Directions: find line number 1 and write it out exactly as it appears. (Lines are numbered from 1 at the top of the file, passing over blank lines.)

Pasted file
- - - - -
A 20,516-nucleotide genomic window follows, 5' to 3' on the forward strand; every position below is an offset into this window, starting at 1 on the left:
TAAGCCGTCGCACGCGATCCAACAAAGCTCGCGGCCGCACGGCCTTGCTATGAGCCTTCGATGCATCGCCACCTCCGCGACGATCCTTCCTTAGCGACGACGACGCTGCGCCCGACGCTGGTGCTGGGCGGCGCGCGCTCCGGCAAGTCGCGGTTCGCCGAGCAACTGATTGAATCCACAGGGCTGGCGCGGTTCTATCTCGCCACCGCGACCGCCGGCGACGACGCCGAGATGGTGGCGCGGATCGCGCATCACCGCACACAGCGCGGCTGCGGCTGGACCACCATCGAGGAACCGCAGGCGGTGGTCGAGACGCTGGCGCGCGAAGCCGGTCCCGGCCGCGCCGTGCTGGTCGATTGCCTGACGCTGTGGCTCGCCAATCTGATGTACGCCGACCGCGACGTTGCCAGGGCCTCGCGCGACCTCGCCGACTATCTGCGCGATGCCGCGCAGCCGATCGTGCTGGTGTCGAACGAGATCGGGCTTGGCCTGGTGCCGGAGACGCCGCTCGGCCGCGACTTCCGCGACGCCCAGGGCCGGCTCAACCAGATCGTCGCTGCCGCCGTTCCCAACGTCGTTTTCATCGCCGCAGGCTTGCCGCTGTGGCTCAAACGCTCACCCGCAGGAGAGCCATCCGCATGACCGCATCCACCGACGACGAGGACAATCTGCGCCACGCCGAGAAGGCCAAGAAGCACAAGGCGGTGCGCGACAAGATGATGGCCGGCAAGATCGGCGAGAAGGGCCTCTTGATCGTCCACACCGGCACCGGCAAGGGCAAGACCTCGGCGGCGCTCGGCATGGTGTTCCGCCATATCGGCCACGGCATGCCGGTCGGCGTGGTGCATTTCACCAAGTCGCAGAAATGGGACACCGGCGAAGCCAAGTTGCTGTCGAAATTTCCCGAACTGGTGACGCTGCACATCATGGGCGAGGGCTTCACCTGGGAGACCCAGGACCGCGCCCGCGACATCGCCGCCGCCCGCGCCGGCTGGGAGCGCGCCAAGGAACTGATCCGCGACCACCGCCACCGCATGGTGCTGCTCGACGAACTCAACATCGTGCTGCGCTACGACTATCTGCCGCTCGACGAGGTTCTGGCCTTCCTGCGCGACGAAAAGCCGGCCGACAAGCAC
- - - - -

A 20,516-nucleotide genomic window follows, 5' to 3' on the forward strand; every position below is an offset into this window, starting at 1 on the left: